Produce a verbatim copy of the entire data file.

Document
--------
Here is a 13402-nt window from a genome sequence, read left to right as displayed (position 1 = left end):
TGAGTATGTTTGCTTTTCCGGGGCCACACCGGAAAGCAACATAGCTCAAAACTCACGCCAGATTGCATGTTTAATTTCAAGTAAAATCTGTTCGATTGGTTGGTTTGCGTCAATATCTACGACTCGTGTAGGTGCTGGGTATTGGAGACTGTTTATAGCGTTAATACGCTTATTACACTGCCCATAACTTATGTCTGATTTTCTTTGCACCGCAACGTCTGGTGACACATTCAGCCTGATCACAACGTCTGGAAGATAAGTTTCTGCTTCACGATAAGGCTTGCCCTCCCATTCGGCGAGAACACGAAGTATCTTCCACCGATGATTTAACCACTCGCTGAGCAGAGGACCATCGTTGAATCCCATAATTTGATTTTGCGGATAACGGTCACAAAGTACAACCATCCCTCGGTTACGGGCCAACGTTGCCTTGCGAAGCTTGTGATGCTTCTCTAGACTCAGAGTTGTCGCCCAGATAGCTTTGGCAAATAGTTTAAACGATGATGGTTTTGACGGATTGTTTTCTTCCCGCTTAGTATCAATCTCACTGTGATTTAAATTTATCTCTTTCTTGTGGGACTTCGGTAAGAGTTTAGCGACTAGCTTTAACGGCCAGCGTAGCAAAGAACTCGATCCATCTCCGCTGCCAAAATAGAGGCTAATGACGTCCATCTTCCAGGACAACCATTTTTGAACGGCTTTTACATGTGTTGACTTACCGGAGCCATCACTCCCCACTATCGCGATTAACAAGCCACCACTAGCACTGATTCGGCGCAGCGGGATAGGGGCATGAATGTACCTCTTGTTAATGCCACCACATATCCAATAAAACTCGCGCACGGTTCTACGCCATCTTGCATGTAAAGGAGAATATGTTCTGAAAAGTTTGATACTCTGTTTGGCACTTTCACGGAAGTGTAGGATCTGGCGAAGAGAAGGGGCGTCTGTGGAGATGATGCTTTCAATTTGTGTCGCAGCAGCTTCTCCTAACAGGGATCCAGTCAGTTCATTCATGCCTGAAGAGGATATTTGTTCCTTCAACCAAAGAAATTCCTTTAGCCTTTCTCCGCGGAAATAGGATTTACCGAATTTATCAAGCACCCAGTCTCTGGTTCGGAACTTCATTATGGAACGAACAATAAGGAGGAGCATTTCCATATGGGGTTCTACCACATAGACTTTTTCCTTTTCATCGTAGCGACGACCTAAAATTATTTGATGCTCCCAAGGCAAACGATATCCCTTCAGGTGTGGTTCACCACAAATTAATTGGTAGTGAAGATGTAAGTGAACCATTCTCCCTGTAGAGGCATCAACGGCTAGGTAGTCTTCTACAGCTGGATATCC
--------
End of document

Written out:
Here is a 13402-nt window from a genome sequence, read left to right as displayed (position 1 = left end):
TGAGTATGTTTGCTTTTCCGGGGCCACACCGGAAAGCAACATAGCTCAAAACTCACGCCAGATTGCATGTTTAATTTCAAGTAAAATCTGTTCGATTGGTTGGTTTGCGTCAATATCTACGACTCGTGTAGGTGCTGGGTATTGGAGACTGTTTATAGCGTTAATACGCTTATTACACTGCCCATAACTTATGTCTGATTTTCTTTGCACCGCAACGTCTGGTGACACATTCAGCCTGATCACAACGTCTGGAAGATAAGTTTCTGCTTCACGATAAGGCTTGCCCTCCCATTCGGCGAGAACACGAAGTATCTTCCACCGATGATTTAACCACTCGCTGAGCAGAGGACCATCGTTGAATCCCATAATTTGATTTTGCGGATAACGGTCACAAAGTACAACCATCCCTCGGTTACGGGCCAACGTTGCCTTGCGAAGCTTGTGATGCTTCTCTAGACTCAGAGTTGTCGCCCAGATAGCTTTGGCAAATAGTTTAAACGATGATGGTTTTGACGGATTGTTTTCTTCCCGCTTAGTATCAATCTCACTGTGATTTAAATTTATCTCTTTCTTGTGGGACTTCGGTAAGAGTTTAGCGACTAGCTTTAACGGCCAGCGTAGCAAAGAACTCGATCCATCTCCGCTGCCAAAATAGAGGCTAATGACGTCCATCTTCCAGGACAACCATTTTTGAACGGCTTTTACATGTGTTGACTTACCGGAGCCATCACTCCCCACTATCGCGATTAACAAGCCACCACTAGCACTGATTCGGCGCAGCGGGATAGGGGCATGAATGTACCTCTTGTTAATGCCACCACATATCCAATAAAACTCGCGCACGGTTCTACGCCATCTTGCATGTAAAGGAGAATATGTTCTGAAAAGTTTGATACTCTGTTTGGCACTTTCACGGAAGTGTAGGATCTGGCGAAGAGAAGGGGCGTCTGTGGAGATGATGCTTTCAATTTGTGTCGCAGCAGCTTCTCCTAACAGGGATCCAGTCAGTTCATTCATGCCTGAAGAGGATATTTGTTCCTTCAACCAAAGAAATTCCTTTAGCCTTTCTCCGCGGAAATAGGATTTACCGAATTTATCAAGCACCCAGTCTCTGGTTCGGAACTTCATTATGGAACGAACAATAAGGAGGAGCATTTCCATATGGGGTTCTACCACATAGACTTTTTCCTTTTCATCGTAGCGACGACCTAAAATTATTTGATGCTCCCAAGGCAAACGATATCCCTTCAGGTGTGGTTCACCACAAATTAATTGGTAGTGAAGATGTAAGTGAACCATTCTCCCTGTAGAGGCATCAACGGCTAGGTAGTCTTCTACAGCTGGATATCC